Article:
One of the most powerful tools that the molecular biology revolution has given us is the ability to turn genes on and off at our discretion. In the mouse, this has been accomplished by using binary systems in which gene expression is dependent on the interaction of two components, resulting in either transcriptional transactivation or DNA recombination. During recent years, these systems have been used to analyse complex and multi-staged biological processes, such as embryogenesis and cancer, with unprecedented precision. Here, I review these systems and discuss certain studies that exemplify the advantages and limitations of each system.
|Evidence ID||Analyze ID||Interactor||Interactor Systematic Name||Interactor||Interactor Systematic Name||Type||Assay||Annotation||Action||Modification||Phenotype||Source||Reference||Note|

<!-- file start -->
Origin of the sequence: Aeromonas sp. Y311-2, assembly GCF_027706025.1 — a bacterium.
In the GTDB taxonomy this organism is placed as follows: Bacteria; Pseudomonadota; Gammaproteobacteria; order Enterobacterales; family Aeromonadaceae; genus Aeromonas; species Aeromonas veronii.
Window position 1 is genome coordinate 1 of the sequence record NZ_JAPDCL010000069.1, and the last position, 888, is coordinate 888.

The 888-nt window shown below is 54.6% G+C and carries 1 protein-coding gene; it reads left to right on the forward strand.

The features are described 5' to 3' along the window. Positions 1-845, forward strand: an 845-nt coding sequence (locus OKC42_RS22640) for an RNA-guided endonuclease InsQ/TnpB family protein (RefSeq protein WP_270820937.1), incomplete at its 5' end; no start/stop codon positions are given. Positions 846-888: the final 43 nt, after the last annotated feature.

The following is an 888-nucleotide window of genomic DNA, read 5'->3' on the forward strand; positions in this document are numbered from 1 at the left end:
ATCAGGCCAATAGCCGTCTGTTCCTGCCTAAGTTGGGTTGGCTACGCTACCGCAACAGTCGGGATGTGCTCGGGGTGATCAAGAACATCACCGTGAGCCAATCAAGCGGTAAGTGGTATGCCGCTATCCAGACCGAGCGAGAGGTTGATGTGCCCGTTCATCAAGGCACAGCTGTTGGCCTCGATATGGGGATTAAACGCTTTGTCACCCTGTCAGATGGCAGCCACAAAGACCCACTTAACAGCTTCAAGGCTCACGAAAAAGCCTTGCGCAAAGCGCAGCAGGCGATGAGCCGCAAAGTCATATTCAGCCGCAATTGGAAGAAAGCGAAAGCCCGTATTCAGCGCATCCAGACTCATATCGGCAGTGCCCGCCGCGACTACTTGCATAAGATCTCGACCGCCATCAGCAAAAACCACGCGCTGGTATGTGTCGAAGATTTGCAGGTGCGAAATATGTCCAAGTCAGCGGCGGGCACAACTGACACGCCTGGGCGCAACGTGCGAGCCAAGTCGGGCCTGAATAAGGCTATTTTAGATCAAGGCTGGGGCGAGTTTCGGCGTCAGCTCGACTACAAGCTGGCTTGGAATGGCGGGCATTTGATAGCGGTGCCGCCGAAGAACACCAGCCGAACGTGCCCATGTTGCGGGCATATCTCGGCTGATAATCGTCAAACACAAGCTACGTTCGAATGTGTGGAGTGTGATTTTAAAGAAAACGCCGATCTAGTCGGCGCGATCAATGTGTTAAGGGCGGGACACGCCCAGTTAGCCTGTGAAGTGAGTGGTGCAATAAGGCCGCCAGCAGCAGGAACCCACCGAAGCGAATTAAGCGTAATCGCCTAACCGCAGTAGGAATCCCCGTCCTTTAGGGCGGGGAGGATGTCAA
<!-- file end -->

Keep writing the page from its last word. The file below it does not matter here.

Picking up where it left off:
|Evidence ID||Analyze ID||Gene||Gene Systematic Name||Gene Ontology Term||Gene Ontology Term ID||Qualifier||Aspect||Method||Evidence||Source||Assigned On||Annotation Extension||Reference|
|Evidence ID||Analyze ID||Gene||Gene Systematic Name||Phenotype||Experiment Type||Experiment Type Category||Mutant Information||Strain Background||Chemical||Details||Reference|
|Evidence ID||Analyze ID||Regulator||Regulator Systematic Name||Target||Target Systematic Name||Experiment||Assay||Construct||Conditions||Strain Background||Reference|